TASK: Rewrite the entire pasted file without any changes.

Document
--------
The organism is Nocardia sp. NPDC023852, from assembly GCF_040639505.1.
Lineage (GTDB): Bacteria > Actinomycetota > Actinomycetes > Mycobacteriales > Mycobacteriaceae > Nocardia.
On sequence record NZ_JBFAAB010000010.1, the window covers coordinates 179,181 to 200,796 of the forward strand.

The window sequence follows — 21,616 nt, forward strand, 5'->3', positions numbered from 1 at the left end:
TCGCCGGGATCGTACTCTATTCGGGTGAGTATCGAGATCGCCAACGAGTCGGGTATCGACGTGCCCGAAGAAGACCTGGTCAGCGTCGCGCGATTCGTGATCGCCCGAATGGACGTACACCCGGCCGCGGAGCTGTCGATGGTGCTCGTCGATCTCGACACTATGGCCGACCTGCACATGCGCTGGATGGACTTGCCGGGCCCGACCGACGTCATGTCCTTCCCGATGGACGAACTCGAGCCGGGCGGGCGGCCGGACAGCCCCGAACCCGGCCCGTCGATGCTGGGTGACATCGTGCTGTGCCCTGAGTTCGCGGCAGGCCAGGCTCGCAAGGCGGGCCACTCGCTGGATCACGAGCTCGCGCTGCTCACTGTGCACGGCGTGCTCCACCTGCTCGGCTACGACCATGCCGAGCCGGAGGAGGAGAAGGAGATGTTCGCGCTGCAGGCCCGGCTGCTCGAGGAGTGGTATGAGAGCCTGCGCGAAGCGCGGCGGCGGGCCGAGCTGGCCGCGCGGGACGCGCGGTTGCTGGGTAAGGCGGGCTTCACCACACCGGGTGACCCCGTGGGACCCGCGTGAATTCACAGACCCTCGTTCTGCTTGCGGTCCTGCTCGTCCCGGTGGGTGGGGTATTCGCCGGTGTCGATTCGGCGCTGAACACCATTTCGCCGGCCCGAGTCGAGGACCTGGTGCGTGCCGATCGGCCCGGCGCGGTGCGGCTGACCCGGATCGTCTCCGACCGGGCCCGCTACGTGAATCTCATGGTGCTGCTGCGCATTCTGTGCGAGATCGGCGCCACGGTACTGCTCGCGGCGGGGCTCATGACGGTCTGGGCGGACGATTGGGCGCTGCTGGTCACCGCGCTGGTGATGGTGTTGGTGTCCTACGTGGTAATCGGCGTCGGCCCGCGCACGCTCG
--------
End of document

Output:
The organism is Nocardia sp. NPDC023852, from assembly GCF_040639505.1.
Lineage (GTDB): Bacteria > Actinomycetota > Actinomycetes > Mycobacteriales > Mycobacteriaceae > Nocardia.
On sequence record NZ_JBFAAB010000010.1, the window covers coordinates 179,181 to 200,796 of the forward strand.

The window sequence follows — 21,616 nt, forward strand, 5'->3', positions numbered from 1 at the left end:
TCGCCGGGATCGTACTCTATTCGGGTGAGTATCGAGATCGCCAACGAGTCGGGTATCGACGTGCCCGAAGAAGACCTGGTCAGCGTCGCGCGATTCGTGATCGCCCGAATGGACGTACACCCGGCCGCGGAGCTGTCGATGGTGCTCGTCGATCTCGACACTATGGCCGACCTGCACATGCGCTGGATGGACTTGCCGGGCCCGACCGACGTCATGTCCTTCCCGATGGACGAACTCGAGCCGGGCGGGCGGCCGGACAGCCCCGAACCCGGCCCGTCGATGCTGGGTGACATCGTGCTGTGCCCTGAGTTCGCGGCAGGCCAGGCTCGCAAGGCGGGCCACTCGCTGGATCACGAGCTCGCGCTGCTCACTGTGCACGGCGTGCTCCACCTGCTCGGCTACGACCATGCCGAGCCGGAGGAGGAGAAGGAGATGTTCGCGCTGCAGGCCCGGCTGCTCGAGGAGTGGTATGAGAGCCTGCGCGAAGCGCGGCGGCGGGCCGAGCTGGCCGCGCGGGACGCGCGGTTGCTGGGTAAGGCGGGCTTCACCACACCGGGTGACCCCGTGGGACCCGCGTGAATTCACAGACCCTCGTTCTGCTTGCGGTCCTGCTCGTCCCGGTGGGTGGGGTATTCGCCGGTGTCGATTCGGCGCTGAACACCATTTCGCCGGCCCGAGTCGAGGACCTGGTGCGTGCCGATCGGCCCGGCGCGGTGCGGCTGACCCGGATCGTCTCCGACCGGGCCCGCTACGTGAATCTCATGGTGCTGCTGCGCATTCTGTGCGAGATCGGCGCCACGGTACTGCTCGCGGCGGGGCTCATGACGGTCTGGGCGGACGATTGGGCGCTGCTGGTCACCGCGCTGGTGATGGTGTTGGTGTCCTACGTGGTAATCGGCGTCGGCCCGCGCACGCTCG